What We Know About Iran's Nukes

Iranian Supreme Leader Ali Khamenei claimed last week that his government isn't interested in nuclear weapons: "Our motto is nuclear energy for all and nuclear weapons for none," he said. A better perspective was provided almost simultaneously from the world's nuclear watchdog, the International Atomic Energy Agency, which on Aug. 30 released its latest report on Iran's nuclear activities.

The report, written in a mix of bureaucrat-speak and obscure science, nevertheless conveys a worrying message. It shows that Iran continues to expand its capacity for enriching uranium. There are now two new groups of centrifuges installed at Fordow—the hardened site built under a mountain near the holy city of Qom—which signals a doubling of the site's capacity since May.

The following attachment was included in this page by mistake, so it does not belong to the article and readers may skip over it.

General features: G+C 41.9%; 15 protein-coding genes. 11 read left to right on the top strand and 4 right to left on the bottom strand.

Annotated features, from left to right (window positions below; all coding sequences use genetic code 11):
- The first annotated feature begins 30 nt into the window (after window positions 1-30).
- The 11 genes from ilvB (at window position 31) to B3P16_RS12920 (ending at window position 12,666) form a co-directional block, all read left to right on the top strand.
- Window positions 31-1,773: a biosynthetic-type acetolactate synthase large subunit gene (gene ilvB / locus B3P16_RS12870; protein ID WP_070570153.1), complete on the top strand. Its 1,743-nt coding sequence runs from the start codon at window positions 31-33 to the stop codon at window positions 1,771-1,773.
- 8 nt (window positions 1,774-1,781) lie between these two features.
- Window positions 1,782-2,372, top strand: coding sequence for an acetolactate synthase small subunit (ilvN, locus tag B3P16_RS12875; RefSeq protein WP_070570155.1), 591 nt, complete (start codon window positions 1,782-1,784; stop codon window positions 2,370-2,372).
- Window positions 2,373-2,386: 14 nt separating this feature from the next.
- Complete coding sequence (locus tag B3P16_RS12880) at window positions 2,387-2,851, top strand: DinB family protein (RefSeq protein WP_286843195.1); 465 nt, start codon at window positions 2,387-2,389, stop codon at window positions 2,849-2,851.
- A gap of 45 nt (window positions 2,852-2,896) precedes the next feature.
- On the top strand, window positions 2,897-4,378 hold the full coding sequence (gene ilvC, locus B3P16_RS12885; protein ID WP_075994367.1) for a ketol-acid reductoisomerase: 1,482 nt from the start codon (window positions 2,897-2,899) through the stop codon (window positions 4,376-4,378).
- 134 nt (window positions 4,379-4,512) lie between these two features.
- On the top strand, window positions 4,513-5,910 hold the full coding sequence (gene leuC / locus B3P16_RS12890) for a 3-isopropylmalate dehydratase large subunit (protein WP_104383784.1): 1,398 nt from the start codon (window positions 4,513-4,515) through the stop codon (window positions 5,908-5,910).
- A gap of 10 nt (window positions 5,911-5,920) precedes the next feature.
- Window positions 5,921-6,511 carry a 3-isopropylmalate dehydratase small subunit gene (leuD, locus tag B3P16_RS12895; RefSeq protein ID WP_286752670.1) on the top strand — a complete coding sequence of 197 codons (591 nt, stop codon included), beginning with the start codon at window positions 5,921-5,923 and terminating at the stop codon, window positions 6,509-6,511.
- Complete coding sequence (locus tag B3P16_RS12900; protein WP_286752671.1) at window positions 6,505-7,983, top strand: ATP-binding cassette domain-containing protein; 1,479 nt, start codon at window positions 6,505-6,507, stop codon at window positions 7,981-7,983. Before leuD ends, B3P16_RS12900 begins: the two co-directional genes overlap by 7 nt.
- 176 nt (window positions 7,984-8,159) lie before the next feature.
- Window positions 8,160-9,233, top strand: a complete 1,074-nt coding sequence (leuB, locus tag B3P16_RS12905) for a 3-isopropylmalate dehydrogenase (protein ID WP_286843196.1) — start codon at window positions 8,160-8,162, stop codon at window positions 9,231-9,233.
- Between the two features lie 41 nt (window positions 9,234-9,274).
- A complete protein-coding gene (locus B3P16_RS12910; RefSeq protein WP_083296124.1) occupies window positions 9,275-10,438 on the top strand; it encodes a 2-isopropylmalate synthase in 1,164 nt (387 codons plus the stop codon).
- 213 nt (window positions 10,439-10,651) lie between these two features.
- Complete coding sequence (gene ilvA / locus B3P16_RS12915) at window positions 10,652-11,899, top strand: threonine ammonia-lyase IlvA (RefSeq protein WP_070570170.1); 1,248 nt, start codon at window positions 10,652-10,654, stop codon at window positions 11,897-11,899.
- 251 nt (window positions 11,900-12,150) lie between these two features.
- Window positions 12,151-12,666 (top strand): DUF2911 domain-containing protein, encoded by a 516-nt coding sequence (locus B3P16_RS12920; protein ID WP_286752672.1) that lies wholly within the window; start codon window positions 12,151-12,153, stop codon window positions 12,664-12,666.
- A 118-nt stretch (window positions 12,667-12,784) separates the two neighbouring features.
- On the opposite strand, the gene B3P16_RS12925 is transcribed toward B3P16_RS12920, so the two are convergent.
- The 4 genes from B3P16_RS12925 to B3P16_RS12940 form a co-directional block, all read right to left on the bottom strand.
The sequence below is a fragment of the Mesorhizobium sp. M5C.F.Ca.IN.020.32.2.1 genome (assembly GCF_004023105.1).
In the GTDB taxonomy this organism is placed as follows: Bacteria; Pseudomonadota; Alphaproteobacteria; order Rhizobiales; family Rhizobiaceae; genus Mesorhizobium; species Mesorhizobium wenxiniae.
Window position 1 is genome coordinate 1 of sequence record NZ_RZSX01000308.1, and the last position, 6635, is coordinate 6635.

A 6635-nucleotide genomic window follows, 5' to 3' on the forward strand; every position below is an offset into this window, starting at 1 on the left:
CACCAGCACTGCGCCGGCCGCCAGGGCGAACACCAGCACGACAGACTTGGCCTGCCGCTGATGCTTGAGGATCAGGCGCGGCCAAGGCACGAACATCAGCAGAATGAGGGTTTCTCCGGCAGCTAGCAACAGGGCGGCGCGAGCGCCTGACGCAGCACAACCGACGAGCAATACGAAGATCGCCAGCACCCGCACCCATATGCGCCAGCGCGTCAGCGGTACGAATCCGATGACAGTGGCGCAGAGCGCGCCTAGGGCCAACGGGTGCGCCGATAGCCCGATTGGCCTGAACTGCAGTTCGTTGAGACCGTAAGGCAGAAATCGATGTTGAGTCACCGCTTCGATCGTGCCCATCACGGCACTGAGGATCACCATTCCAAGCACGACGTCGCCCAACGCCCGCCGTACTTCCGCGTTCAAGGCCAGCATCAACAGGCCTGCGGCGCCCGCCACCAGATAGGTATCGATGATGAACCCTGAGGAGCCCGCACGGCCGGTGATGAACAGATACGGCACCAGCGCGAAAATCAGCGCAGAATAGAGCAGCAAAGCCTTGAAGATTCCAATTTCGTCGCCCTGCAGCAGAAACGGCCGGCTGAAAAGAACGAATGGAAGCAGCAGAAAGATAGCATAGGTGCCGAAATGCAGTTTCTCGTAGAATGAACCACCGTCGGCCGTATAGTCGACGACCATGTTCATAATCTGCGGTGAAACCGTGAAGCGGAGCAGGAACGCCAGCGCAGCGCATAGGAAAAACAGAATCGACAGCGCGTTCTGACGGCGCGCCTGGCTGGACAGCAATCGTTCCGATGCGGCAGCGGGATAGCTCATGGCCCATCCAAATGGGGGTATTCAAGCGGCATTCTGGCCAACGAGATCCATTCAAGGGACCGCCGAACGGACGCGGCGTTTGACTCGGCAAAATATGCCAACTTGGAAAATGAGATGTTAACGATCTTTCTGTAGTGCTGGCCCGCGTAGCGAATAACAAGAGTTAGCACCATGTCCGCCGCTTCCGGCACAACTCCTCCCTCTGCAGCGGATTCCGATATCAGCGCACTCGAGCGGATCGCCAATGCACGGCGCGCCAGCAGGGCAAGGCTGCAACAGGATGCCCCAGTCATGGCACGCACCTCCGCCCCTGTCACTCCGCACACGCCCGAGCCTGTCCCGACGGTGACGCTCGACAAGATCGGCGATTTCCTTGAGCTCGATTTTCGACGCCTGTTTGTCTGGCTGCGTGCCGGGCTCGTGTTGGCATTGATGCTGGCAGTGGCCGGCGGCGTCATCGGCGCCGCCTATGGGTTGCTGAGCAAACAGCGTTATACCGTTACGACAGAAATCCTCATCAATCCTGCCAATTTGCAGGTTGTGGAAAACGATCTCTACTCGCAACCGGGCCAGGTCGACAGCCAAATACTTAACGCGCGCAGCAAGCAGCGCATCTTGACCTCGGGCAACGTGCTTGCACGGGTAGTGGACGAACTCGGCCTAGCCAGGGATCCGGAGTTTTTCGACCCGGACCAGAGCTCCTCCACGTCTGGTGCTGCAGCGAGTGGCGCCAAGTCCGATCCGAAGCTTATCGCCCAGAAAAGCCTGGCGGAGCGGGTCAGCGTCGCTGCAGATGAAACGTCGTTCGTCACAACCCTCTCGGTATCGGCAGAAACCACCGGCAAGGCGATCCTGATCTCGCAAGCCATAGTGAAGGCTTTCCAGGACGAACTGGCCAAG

Crucially, Iran continues to stockpile uranium enriched to 3.5% and 20% purity—levels for which Iran has no immediate use unless it is planning to make an atomic bomb
. (Its stockpiles of 20% uranium far exceed Tehran's claimed needs for a reactor making medical isotopes.)

Judging from this report, Iran seems determined to achieve the capability of producing nuclear materials suitable for nuclear weapons. Whether it has made a decision to produce a fully operational nuclear weapon is unclear. (The Obama ad... >>>

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